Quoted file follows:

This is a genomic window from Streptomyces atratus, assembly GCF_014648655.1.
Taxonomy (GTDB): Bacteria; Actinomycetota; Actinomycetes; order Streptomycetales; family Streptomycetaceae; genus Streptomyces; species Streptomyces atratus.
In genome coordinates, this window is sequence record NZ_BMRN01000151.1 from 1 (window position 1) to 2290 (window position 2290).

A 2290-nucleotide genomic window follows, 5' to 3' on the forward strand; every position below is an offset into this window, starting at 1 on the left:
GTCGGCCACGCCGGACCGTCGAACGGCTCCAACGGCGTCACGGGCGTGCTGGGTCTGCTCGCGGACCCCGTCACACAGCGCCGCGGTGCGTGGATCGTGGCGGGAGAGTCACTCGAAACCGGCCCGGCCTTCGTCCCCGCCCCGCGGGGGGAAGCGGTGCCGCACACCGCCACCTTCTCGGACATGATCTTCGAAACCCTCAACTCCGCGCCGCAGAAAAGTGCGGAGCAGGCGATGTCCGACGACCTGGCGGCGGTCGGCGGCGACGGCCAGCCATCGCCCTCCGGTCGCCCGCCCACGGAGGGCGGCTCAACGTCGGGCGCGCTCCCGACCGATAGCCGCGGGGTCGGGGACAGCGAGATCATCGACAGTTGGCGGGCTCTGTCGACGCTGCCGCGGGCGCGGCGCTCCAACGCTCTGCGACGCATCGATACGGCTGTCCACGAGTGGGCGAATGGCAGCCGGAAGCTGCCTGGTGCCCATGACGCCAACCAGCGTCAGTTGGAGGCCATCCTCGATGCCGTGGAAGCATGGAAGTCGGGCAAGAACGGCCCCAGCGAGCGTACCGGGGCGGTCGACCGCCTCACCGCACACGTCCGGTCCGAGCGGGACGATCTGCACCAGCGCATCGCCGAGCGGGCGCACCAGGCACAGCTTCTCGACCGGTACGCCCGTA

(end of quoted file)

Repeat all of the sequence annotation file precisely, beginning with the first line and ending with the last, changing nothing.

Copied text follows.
This is a genomic window from Streptomyces atratus, assembly GCF_014648655.1.
Taxonomy (GTDB): Bacteria; Actinomycetota; Actinomycetes; order Streptomycetales; family Streptomycetaceae; genus Streptomyces; species Streptomyces atratus.
In genome coordinates, this window is sequence record NZ_BMRN01000151.1 from 1 (window position 1) to 2290 (window position 2290).

A 2290-nucleotide genomic window follows, 5' to 3' on the forward strand; every position below is an offset into this window, starting at 1 on the left:
GTCGGCCACGCCGGACCGTCGAACGGCTCCAACGGCGTCACGGGCGTGCTGGGTCTGCTCGCGGACCCCGTCACACAGCGCCGCGGTGCGTGGATCGTGGCGGGAGAGTCACTCGAAACCGGCCCGGCCTTCGTCCCCGCCCCGCGGGGGGAAGCGGTGCCGCACACCGCCACCTTCTCGGACATGATCTTCGAAACCCTCAACTCCGCGCCGCAGAAAAGTGCGGAGCAGGCGATGTCCGACGACCTGGCGGCGGTCGGCGGCGACGGCCAGCCATCGCCCTCCGGTCGCCCGCCCACGGAGGGCGGCTCAACGTCGGGCGCGCTCCCGACCGATAGCCGCGGGGTCGGGGACAGCGAGATCATCGACAGTTGGCGGGCTCTGTCGACGCTGCCGCGGGCGCGGCGCTCCAACGCTCTGCGACGCATCGATACGGCTGTCCACGAGTGGGCGAATGGCAGCCGGAAGCTGCCTGGTGCCCATGACGCCAACCAGCGTCAGTTGGAGGCCATCCTCGATGCCGTGGAAGCATGGAAGTCGGGCAAGAACGGCCCCAGCGAGCGTACCGGGGCGGTCGACCGCCTCACCGCACACGTCCGGTCCGAGCGGGACGATCTGCACCAGCGCATCGCCGAGCGGGCGCACCAGGCACAGCTTCTCGACCGGTACGCCCGTA